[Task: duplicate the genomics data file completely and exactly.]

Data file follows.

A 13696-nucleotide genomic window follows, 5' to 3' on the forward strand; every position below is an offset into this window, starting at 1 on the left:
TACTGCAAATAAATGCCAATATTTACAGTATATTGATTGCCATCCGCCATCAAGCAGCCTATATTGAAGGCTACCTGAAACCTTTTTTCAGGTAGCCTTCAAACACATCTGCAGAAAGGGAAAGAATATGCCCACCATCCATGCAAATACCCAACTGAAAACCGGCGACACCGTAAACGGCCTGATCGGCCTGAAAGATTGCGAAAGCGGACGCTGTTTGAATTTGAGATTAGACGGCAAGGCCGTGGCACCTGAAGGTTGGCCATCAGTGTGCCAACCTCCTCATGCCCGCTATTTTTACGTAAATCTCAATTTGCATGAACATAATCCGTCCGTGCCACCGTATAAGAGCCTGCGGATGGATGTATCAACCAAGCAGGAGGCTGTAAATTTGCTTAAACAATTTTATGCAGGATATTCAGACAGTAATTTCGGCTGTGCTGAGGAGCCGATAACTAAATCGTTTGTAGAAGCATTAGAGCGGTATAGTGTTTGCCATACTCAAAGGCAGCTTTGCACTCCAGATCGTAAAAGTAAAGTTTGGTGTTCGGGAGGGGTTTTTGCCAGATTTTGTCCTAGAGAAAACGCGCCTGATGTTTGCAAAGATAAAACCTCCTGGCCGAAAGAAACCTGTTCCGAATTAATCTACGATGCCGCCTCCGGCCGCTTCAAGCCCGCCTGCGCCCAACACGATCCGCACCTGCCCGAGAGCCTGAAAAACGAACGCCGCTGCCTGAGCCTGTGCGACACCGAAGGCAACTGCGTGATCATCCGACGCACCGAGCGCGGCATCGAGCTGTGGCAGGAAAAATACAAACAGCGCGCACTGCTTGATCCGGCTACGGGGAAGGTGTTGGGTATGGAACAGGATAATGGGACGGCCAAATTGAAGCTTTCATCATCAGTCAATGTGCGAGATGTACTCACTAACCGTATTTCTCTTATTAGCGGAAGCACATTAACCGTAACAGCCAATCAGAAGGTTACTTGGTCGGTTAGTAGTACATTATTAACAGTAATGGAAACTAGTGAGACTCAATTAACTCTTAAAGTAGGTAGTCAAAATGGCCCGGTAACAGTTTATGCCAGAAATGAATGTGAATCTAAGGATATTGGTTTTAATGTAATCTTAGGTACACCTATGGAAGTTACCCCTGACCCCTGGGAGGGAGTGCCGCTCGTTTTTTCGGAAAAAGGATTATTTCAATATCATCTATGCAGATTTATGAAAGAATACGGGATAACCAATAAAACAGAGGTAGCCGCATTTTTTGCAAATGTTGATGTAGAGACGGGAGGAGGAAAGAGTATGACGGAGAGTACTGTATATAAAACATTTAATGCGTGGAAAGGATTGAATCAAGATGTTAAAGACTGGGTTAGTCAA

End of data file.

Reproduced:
A 13696-nucleotide genomic window follows, 5' to 3' on the forward strand; every position below is an offset into this window, starting at 1 on the left:
TACTGCAAATAAATGCCAATATTTACAGTATATTGATTGCCATCCGCCATCAAGCAGCCTATATTGAAGGCTACCTGAAACCTTTTTTCAGGTAGCCTTCAAACACATCTGCAGAAAGGGAAAGAATATGCCCACCATCCATGCAAATACCCAACTGAAAACCGGCGACACCGTAAACGGCCTGATCGGCCTGAAAGATTGCGAAAGCGGACGCTGTTTGAATTTGAGATTAGACGGCAAGGCCGTGGCACCTGAAGGTTGGCCATCAGTGTGCCAACCTCCTCATGCCCGCTATTTTTACGTAAATCTCAATTTGCATGAACATAATCCGTCCGTGCCACCGTATAAGAGCCTGCGGATGGATGTATCAACCAAGCAGGAGGCTGTAAATTTGCTTAAACAATTTTATGCAGGATATTCAGACAGTAATTTCGGCTGTGCTGAGGAGCCGATAACTAAATCGTTTGTAGAAGCATTAGAGCGGTATAGTGTTTGCCATACTCAAAGGCAGCTTTGCACTCCAGATCGTAAAAGTAAAGTTTGGTGTTCGGGAGGGGTTTTTGCCAGATTTTGTCCTAGAGAAAACGCGCCTGATGTTTGCAAAGATAAAACCTCCTGGCCGAAAGAAACCTGTTCCGAATTAATCTACGATGCCGCCTCCGGCCGCTTCAAGCCCGCCTGCGCCCAACACGATCCGCACCTGCCCGAGAGCCTGAAAAACGAACGCCGCTGCCTGAGCCTGTGCGACACCGAAGGCAACTGCGTGATCATCCGACGCACCGAGCGCGGCATCGAGCTGTGGCAGGAAAAATACAAACAGCGCGCACTGCTTGATCCGGCTACGGGGAAGGTGTTGGGTATGGAACAGGATAATGGGACGGCCAAATTGAAGCTTTCATCATCAGTCAATGTGCGAGATGTACTCACTAACCGTATTTCTCTTATTAGCGGAAGCACATTAACCGTAACAGCCAATCAGAAGGTTACTTGGTCGGTTAGTAGTACATTATTAACAGTAATGGAAACTAGTGAGACTCAATTAACTCTTAAAGTAGGTAGTCAAAATGGCCCGGTAACAGTTTATGCCAGAAATGAATGTGAATCTAAGGATATTGGTTTTAATGTAATCTTAGGTACACCTATGGAAGTTACCCCTGACCCCTGGGAGGGAGTGCCGCTCGTTTTTTCGGAAAAAGGATTATTTCAATATCATCTATGCAGATTTATGAAAGAATACGGGATAACCAATAAAACAGAGGTAGCCGCATTTTTTGCAAATGTTGATGTAGAGACGGGAGGAGGAAAGAGTATGACGGAGAGTACTGTATATAAAACATTTAATGCGTGGAAAGGATTGAATCAAGATGTTAAAGACTGGGTTAGTCAA